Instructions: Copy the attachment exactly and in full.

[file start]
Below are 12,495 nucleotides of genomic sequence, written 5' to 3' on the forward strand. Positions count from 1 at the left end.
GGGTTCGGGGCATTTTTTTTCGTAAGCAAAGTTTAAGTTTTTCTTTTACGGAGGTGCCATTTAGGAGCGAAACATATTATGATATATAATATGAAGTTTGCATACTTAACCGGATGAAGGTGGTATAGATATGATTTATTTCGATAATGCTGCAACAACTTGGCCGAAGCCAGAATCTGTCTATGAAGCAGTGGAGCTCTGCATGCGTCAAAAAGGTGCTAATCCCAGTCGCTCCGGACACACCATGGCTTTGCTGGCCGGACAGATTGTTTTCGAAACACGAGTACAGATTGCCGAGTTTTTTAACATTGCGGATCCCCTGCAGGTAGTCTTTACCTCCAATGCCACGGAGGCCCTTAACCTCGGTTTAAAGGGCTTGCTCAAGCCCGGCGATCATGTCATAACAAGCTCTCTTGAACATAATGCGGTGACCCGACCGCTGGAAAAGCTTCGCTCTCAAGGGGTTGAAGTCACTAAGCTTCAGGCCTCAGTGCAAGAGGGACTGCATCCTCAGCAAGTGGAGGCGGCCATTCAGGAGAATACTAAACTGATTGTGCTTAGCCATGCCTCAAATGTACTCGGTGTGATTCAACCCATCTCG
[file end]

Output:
Below are 12,495 nucleotides of genomic sequence, written 5' to 3' on the forward strand. Positions count from 1 at the left end.
GGGTTCGGGGCATTTTTTTTCGTAAGCAAAGTTTAAGTTTTTCTTTTACGGAGGTGCCATTTAGGAGCGAAACATATTATGATATATAATATGAAGTTTGCATACTTAACCGGATGAAGGTGGTATAGATATGATTTATTTCGATAATGCTGCAACAACTTGGCCGAAGCCAGAATCTGTCTATGAAGCAGTGGAGCTCTGCATGCGTCAAAAAGGTGCTAATCCCAGTCGCTCCGGACACACCATGGCTTTGCTGGCCGGACAGATTGTTTTCGAAACACGAGTACAGATTGCCGAGTTTTTTAACATTGCGGATCCCCTGCAGGTAGTCTTTACCTCCAATGCCACGGAGGCCCTTAACCTCGGTTTAAAGGGCTTGCTCAAGCCCGGCGATCATGTCATAACAAGCTCTCTTGAACATAATGCGGTGACCCGACCGCTGGAAAAGCTTCGCTCTCAAGGGGTTGAAGTCACTAAGCTTCAGGCCTCAGTGCAAGAGGGACTGCATCCTCAGCAAGTGGAGGCGGCCATTCAGGAGAATACTAAACTGATTGTGCTTAGCCATGCCTCAAATGTACTCGGTGTGATTCAACCCATCTCG